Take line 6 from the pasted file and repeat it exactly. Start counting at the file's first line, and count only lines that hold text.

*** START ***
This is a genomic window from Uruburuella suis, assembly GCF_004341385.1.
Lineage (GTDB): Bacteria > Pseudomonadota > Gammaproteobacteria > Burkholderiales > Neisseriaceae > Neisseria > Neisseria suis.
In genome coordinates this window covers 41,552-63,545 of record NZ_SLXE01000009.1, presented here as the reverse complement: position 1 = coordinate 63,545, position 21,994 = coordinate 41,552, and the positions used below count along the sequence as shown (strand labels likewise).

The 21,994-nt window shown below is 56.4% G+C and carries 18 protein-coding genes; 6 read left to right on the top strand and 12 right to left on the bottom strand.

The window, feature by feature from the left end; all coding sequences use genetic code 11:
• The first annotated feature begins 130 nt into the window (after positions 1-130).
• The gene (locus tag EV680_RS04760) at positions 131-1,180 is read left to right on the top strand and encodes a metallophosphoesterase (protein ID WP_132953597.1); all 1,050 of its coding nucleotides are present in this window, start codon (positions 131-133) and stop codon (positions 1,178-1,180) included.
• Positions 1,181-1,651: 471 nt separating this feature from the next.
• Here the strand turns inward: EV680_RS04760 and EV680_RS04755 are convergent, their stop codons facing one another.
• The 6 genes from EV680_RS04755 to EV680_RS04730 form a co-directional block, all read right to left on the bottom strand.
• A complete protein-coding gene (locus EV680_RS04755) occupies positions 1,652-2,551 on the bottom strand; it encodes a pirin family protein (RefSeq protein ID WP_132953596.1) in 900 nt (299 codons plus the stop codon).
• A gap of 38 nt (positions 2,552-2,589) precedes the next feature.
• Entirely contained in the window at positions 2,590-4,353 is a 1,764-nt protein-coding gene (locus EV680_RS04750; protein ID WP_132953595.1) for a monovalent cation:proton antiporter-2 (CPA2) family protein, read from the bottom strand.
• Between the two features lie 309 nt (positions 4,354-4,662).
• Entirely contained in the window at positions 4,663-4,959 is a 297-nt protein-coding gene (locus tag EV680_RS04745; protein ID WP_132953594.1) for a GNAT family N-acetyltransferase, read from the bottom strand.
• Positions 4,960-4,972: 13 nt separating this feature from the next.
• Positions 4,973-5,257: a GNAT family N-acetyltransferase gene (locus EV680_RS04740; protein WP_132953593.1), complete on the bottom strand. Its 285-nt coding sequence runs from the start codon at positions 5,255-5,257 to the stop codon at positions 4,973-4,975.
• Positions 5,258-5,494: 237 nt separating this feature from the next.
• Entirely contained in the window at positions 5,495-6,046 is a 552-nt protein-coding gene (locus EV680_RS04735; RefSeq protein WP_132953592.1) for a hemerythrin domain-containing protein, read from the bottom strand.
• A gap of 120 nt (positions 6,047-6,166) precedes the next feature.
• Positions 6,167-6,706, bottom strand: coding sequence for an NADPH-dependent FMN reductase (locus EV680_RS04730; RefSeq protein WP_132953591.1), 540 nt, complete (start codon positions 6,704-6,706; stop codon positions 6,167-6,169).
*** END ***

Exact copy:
• The first annotated feature begins 130 nt into the window (after positions 1-130).